I've decided to put together a list of details about my professional philosophy & practices for future patients to review ahead of our initial appointment to help ensure that you are choosing the right provider to meet your needs before you even have to set foot in the office.
I am licensed to work with individuals over the age of 18
If you have seen someone else for medication management in the past (or are coming from a hospital/program), I request and highly recommend providing a copy of your records before our first meeting. This will allow me to review past history and trials during our intake appointment, when we have more time to do so than in a follow-up appointment.
Explanation of Urine Testing Philosophy In an effort to ensure the highest quality of care for my patients, I routinely obtain a urine analysis for a patient’s initial visit with myself as a new care provider. Doing so universally versus case-by-case, is my effort to minimize personal bias when assessing for substance issues. If I ask everyone to submit a sample, I remove the issue of judgment/assumption, while also enhancing my ability to detect any possible issues as early as possible. You may refuse to provide a urine sample, but know that it will directly impact my ability to prescribe certain medications, including benzodiazepines and stimulants.
I feel strongly about the issue of Benzodiazepine Dependence. In line with recent research, I do not believe that consistent or long-term use of these medications (even at low-doses) is advisable for psychiatric purposes. If someone comes to me on a consistent and/or high dose of such a medication (ex: Xanax, Ativan, Klonopin), they can expect that I will work with them to plan out a slow and comfortable taper to discontinue use. Most of my patients that still utilize this medication, are given a small supply (5-10 pills/mth) for break-through panic episodes or very specific circumstances, i.e. travel and sign a collaborative agreement, which requires they do not use other controlled/illicit substances.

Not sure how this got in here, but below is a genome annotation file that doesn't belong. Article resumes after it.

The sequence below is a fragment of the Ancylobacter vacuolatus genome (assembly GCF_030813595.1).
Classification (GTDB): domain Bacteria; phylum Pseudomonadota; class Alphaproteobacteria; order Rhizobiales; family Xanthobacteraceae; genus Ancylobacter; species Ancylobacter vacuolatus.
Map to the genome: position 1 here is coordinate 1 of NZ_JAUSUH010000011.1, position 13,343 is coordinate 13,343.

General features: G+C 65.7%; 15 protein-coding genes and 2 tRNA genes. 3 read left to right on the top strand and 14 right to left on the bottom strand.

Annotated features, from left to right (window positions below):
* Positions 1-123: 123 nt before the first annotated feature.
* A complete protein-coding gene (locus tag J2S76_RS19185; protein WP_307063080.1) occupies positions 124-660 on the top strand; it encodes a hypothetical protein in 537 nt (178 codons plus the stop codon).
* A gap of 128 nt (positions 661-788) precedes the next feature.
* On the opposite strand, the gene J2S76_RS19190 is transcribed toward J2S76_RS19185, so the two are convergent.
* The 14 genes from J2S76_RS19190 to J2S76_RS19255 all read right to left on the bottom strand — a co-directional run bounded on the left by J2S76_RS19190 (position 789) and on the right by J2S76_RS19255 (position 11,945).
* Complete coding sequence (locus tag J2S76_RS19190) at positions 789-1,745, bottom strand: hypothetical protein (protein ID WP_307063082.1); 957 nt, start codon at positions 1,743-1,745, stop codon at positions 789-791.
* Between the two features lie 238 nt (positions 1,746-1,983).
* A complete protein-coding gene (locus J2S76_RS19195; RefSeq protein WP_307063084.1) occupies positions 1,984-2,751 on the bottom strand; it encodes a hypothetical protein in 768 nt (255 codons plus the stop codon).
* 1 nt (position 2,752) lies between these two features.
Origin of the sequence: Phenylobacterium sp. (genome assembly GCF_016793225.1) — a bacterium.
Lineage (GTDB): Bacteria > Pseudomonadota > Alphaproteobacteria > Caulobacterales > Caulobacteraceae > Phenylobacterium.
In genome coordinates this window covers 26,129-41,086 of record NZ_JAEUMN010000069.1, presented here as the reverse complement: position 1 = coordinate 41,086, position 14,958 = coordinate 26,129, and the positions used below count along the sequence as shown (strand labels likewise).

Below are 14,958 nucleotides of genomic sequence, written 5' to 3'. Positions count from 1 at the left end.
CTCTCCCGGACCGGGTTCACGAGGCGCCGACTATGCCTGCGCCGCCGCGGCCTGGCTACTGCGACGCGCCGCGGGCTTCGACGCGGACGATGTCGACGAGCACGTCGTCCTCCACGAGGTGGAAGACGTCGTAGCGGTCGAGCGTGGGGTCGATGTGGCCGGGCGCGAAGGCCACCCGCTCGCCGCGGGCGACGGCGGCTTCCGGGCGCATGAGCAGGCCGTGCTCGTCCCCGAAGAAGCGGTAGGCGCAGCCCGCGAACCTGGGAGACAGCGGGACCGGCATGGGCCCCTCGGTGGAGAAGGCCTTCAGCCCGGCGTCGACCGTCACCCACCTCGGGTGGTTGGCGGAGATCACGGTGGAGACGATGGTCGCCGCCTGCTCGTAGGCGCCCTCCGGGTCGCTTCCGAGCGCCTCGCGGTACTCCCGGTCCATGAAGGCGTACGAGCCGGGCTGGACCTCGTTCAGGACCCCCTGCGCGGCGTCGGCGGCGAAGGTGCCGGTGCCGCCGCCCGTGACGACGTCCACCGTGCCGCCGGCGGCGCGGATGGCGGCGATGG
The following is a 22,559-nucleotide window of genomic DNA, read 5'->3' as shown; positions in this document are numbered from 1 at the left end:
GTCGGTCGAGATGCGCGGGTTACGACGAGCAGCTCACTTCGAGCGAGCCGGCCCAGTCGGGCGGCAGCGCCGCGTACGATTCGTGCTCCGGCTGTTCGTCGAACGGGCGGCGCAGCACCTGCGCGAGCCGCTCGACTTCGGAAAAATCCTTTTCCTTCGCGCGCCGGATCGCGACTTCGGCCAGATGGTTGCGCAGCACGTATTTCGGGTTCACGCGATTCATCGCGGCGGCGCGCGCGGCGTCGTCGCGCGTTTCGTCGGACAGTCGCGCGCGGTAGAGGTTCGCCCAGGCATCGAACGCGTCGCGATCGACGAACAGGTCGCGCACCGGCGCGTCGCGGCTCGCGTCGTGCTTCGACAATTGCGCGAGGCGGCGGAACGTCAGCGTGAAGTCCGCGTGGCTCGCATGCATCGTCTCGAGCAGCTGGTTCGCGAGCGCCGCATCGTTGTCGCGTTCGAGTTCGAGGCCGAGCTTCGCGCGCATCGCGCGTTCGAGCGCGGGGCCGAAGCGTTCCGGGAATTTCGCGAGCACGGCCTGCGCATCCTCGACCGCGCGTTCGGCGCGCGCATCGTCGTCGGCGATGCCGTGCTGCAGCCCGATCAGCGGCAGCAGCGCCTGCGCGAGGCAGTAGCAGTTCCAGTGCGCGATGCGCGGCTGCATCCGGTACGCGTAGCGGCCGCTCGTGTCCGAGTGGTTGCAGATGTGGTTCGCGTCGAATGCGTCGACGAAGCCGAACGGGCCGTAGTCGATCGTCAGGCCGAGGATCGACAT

I do treat adults with ADHD. If someone expects to be treated for this condition, they should be prepared to have documentation confirming prior diagnosis of ADHD to the office before the intake appointment - this may be past psychiatric appointments or school documents. If someone is questioning whether they may have ADHD, I encourage them to mention this to the intake scheduler so that you can be directed to an appropriate evaluation resource.
Regarding stimulant medications- they can be a very helpful class of medications, however they are also very controlled. In the same class as opiates, like Oxycodone. I am very strict about my use of such a highly regulated medication and therefore, will not prescribe it to anyone abusing any kind of illegal substance.
Regarding "Medical Marijuana" - My ability to prescribe is regulated by the DEA - an organization, which does not federally acknowledge the medical use of cannabis. To my mind, there is currently not enough peer-reviewed, rigorous research available that clearly supports the use of cannabis as a psychoactive agent with too many possible negative consequences to condone its use at this time. I will not deny care to a patient with a 'Medical Marijuana" card, however, it will affect what medications I feel comfortable prescribing to them.
For anyone who is in recovery with the assistance of specific medications, namely Suboxone or Methadone - I do not believe it is safe to also prescribe benzodiazepine medication, ie. Xanax, Ativan, Klonopin, etc. This may also apply to other sedating hypnotic and pain management medications. Many opioid-related deaths (over 30%) show the presence of this medication in the person's system and it is specifically contraindicated in psychiatric best practice. I do not feel that the use of such addictive medication is in the best interest of the patient or their recovery process.
I have a strong interest in integrated psychiatry and functional medicine. I try to incorporate this into my practice as clinical evidence allows. I recognize that diet, exercise and sometimes supplementation can make a big difference in someone's mental wellness. So, don't be surprised if I 'prescribe' an exercise regimen or particular diet as part of medication management. (With primary care approval - of course!)
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